The Northern Nevada office market is starting off a bit bumpy in 2019 with vacancy increasing from 11.8 percent at the end of 2018 to 12.5 percent this quarter. This was due to 78,154 square feet of negative net absorption, continuing the downward trajectory seen in the fourth quarter. Vacancy was as low as 11.0 percent in the third quarter of 2018.
While last quarter’s give-back of space was relegated to a few buildings with a high amount of vacancy and large blocks of Class C space, the first quarter of 2019 was different. Instead of large blocks of space being returned in specific locations and classes of buildings, the give-back this quarter was a variety of small vacancies in all classes and submarkets and the delivery of new space to the market.
As vacancy increases, the market is starting to see rent decrease with average asking rates dropping from $1.79 per square foot at the end of 2018 to $1.72 per square foot per month full service in the first quarter of 2019. Average asking rents for each class are as follows: $1.98 per square foot for Class A, $1.70 per square foot for Class B, and $1.47 per square foot for Class C.
Sales continued in 2019 the way they ended, with several significant transactions over 20,000 square feet closing in the first quarter. Many of these were investment sales, including two that were 100 percent occupied at the time of sale. With the flattening leasing trends occurring in Northern Nevada, it is a breath of fresh air to see investment sales continue with enthusiasm.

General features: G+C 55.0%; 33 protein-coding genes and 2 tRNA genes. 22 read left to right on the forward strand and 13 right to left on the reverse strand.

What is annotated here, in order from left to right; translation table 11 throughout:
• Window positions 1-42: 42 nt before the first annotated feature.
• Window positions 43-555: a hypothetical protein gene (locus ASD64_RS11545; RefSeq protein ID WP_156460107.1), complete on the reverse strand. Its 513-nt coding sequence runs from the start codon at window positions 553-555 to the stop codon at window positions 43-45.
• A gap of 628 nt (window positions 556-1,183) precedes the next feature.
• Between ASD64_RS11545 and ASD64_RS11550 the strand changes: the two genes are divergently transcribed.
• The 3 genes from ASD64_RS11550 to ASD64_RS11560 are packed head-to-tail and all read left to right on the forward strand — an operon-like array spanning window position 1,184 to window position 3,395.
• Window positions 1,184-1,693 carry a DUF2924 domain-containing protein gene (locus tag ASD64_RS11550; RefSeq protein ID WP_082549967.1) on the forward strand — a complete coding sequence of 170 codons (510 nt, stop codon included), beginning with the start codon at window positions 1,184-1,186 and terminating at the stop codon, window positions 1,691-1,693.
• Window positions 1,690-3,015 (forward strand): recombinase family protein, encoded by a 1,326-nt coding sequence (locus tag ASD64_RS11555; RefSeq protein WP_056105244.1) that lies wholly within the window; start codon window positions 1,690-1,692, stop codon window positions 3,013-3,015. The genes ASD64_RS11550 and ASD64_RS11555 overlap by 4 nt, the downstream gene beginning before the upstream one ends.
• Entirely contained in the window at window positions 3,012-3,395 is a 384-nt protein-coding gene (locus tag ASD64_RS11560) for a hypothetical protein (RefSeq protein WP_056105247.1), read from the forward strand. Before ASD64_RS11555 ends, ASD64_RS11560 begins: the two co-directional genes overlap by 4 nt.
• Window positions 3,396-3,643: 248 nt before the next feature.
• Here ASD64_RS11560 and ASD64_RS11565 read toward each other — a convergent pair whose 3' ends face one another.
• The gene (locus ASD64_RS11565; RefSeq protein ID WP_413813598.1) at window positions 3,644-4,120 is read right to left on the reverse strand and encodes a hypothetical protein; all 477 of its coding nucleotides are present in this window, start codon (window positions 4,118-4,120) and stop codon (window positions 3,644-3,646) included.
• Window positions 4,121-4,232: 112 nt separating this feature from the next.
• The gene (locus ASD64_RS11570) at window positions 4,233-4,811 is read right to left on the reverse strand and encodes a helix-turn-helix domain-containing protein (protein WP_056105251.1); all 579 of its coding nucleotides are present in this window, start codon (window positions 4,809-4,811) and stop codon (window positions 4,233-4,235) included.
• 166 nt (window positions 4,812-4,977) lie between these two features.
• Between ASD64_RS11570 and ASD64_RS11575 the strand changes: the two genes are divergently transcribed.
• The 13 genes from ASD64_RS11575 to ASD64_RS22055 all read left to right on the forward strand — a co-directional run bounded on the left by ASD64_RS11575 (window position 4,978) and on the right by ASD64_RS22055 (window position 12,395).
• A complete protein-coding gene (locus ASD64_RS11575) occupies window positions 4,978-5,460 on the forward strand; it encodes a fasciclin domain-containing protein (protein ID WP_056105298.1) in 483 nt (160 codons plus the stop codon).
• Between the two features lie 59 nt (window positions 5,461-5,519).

Southern Nevada’s office market continued in 2019 to post the strong demand experienced in 2018, presaging a lucrative 2019 if the economy remains strong. With a general lack of new office development in the Valley, even somewhat lower levels of net absorption could see vacancy reach 11.5 percent by year’s end. Asking rates for office space are increasing, and will either stimulate additional office development or decrease demand, depending on just how strong the economy is in 2019.
After two years of significant improvement, Southern Nevada’s medical office market slowed down a bit in the first quarter of 2019. Demand was still positive and vacancy still decreased, but not as much as in 2017 and 2018. This probably means that the pent-up demand for medical office space that drove performance in 2017 and 2018 has now largely been met, and the market is returning to a more normal level of demand. The medical office market is expected to continue to grow in 2019, but at a slower pace than last year.
The chances of a recession in the next 12 months appear to be low, but if those chances increase over the course of the year then short-term investors may begin accumulating cash to take advantage of foreclosures in a recession. For long-term investors, the danger is overpaying at the height of the market. Nobody can tell precisely what lies ahead, but due diligence always pays off in the end.